The 2010 NFL season is fast approaching and we're wondering how this year's rookie crop will fare. Have a look at who'll shine, and who'll stink.
Rookies who'll shine
Jahvid Best, RB, Lions
The bar is set unreasonably high when a head coach admits that he watches his high-profile draft pick’s highlights the way other people get aroused by adult videos. Since that eye-raising post-draft confessional, though, Jim Schwartz has continued to heap praise on Best for his versatility, playmaking ability, and knowledge of the team's playbook.
Echoing Brad Childress’ intentions to get Percy Harvin involved early and often last season, Schwartz insisted that he won’t “spoon-feed” his rookie. With Kevin Smith returning from a late-season ACL injury, Best is expected to see 15-20 touches per week as the feature back for the league's most improved offense. The draft’s fastest back will be a difference-maker in space, taking advantage of Ford Field’s artificial surface as well as coordinator Scott Linehan’s tailor-made screen calls. He’s the best bet to capture the league’s fancy as an explosive home-run hitter in the vein of Harvin and Chris Johnson.
Ryan Mathews, RB, Chargers
Mathews became the odds-on favorite for Rookie of the Year honors the moment that GM A.J. Smith traded up to draft him at 12th overall. After rushing for 1,808 yards at 6.6 per clip and 19 touchdowns at Fresno State last year, Mathews will step right into the Chargers’ starting lineup as the early-down back.
In addition to dubbing Mathews “the most complete back in the draft,” coach Norv Turner has also prescribed a heavy workload of 250 carries and 40 receptions for the rookie. Even with All-Pro caliber receiver Vincent Jackson set to miss a good portion of the season, Philip Rivers’ down-field marksmanship will open up the running lanes for Mathews’ fresh legs to succeed where a fading LaDainian Tomlinson failed in 2009.
Montario Hardesty, RB, Browns
As Football Outsiders point out in their 2010 Almanac, Jerome Harrison "only got his chance to play seemingly at gunpoint" late last season. Although his furious finish went a long toward saving Eric Mangini's job, he was clearly never a favorite of the Browns coach. Also skeptical of Harrison's ability to handle the feature back role, team president Mike Holmgren and GM Tom Heckert traded up to grab Hardesty in the second round.
The big back made an immediate impression on Browns coaches during offseason practices with his pass blocking, receiving, maturity, and mistake-free play. The Browns’ run-blocking is better than advertised, and Hardesty may well have the upper hand on Harrison entering training camp. Expect him to see the ball early and often this year.
Dez Bryant, WR/PR, Cowboys
This top-five talent tumbled in the draft due to rumors of tardiness at Oklahoma State. When the rest of the NFL passed on the draft’s best offensive player, Cowboys owner Jerry Jones pounced. Bryant immediately turned heads in post-draft practices,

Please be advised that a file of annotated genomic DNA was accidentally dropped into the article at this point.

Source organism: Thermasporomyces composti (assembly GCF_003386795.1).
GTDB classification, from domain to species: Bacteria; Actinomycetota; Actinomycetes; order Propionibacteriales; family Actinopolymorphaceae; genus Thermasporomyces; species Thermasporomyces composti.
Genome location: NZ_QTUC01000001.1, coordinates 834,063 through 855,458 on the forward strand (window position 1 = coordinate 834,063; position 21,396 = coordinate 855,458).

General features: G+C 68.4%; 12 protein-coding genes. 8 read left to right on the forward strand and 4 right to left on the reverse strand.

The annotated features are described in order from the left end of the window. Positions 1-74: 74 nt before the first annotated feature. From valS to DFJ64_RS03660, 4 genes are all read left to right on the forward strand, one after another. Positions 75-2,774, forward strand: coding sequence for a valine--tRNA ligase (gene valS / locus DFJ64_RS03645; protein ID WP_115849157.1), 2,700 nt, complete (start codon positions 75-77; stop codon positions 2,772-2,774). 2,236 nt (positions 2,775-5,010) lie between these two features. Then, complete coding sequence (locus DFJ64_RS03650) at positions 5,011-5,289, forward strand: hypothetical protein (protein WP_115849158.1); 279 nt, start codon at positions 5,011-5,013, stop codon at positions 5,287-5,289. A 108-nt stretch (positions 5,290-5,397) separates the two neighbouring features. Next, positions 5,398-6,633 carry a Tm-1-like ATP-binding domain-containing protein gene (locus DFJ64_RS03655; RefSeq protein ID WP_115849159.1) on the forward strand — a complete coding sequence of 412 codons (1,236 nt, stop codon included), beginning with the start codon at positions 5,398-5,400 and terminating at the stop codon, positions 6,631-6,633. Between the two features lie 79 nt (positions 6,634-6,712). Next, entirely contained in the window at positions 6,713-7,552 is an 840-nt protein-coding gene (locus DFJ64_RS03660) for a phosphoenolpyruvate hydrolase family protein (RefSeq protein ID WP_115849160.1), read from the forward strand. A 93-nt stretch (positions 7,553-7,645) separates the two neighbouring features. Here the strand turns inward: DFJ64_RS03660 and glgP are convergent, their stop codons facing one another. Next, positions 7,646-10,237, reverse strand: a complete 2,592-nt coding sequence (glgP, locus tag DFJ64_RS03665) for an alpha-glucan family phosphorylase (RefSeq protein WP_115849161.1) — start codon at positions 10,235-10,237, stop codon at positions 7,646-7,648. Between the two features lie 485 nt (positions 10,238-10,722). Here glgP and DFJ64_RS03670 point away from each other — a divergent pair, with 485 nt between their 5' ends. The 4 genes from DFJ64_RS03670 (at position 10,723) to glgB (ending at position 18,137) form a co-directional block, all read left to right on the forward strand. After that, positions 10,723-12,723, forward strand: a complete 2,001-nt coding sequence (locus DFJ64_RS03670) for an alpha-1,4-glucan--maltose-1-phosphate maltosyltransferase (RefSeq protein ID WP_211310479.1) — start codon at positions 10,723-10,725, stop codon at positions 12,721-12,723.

Mike Williams, WR, Buccaneers
Considered a first-rounder on talent, Williams slid all the way to the fourth due to legitimate character concerns. He was suspended for the entire 2008 season at Syracuse, only to quit the team and his classes halfway through 2009 with another suspension looming. If he keeps his nose clean, though, the Bucs have a gem. Only Dez Bryant can claim to be a better NFL prospect among this receiver class.
A big, physical receiver providing breakaway speed, deep-ball skills, and a presence in the red zone, Williams’ circus catches appeared to vault him past second-rounder Arrelious Benn in offseason practices. The Bucs will open up the two starting receiver spots to competition next month, and it’s possible both rookies will win out. With a better grasp of the offense and more natural ability, Williams is a better than Benn to emerge as the No. 1 receiver.
Rolando McClain, MLB, Raiders
Far and away the draft’s best middle linebacker, McClain filled a major defensive need while finally earning the Raiders a grudging praise from draftniks. He’ll step in as the immediate starter and a potential leader, shoring up an Oakland run defense that ranked 29th in the league last season.
The “standout from the beginning” among Raiders rookies, McClain has reportedly been a “beast” in the middle during offseason practices. With a reputation as a film junkie who controlled the entire defense at Alabama, McClain also brings a high football IQ. He’s the heavy favorite to lead all rookie defenders in tackles.
Eric Berry, SS, Chiefs
Kansas City’s safeties were painfully overmatched last season, rolling over for 327 yards to a then-maligned Kevin Kolb, 250 yards to spot-starter Miles Austin and 298 yards to relative unknown Jerome Harrison.
Enter the magic elixir at No. 5 overall. Drawing comparisons to All-Pros Ed Reed and Troy Polamalu, Berry was a consensus top-five talent in the draft. A sure tackler with elite athleticism, Berry will open the season as the starting strong safety, signaling an immediate upgrade in both pass and run defense. The Jim Thorpe Award winner is the total package as a can’t-miss safety.
Earl Thomas, FS, Seahawks
Considered by NFL Network draft analyst Mike Mayock to be the most instinctive safety he’s ever seen on tape, Thomas ranked second nationally in interceptions last season, returning two for scores to earn first-team All-American honors. Though he has the speed and coverage ability to play corner at this level, the Seahawks will keep him at free safety, opposite Jordan Babineaux.
The new coaching staff is expected to play more Cover 3 (single safety) and rely on Thomas to cover ground in the back end while corners apply press coverage on the perimeter. His ball skills and anticipation are the perfect antidote for a defense that ranked among the NFL's worst in forcing turnovers.
Nate Allen, FS, Eagles
Safety was a major problem area for the Eagles last season after turning the page on iconic leader Brian Dawkins. One year later they traded traded franchise quarterback Donovan McNabb, hoping to acquire Dawkins’ successor with the 37th overall pick.
Allen was shoved into the spotlight in early June when veteran free agent signee Marlin Jackson tore his Achilles’ tendon. Rather than revisit last year’s follies at free safety, the Eagles immediately installed their second-round pick as the starter opposite Quintin Mikell. Allen will make his fair share of rookie mistakes, but he has the instincts and ballhawking ability to succeed as a first-year starter.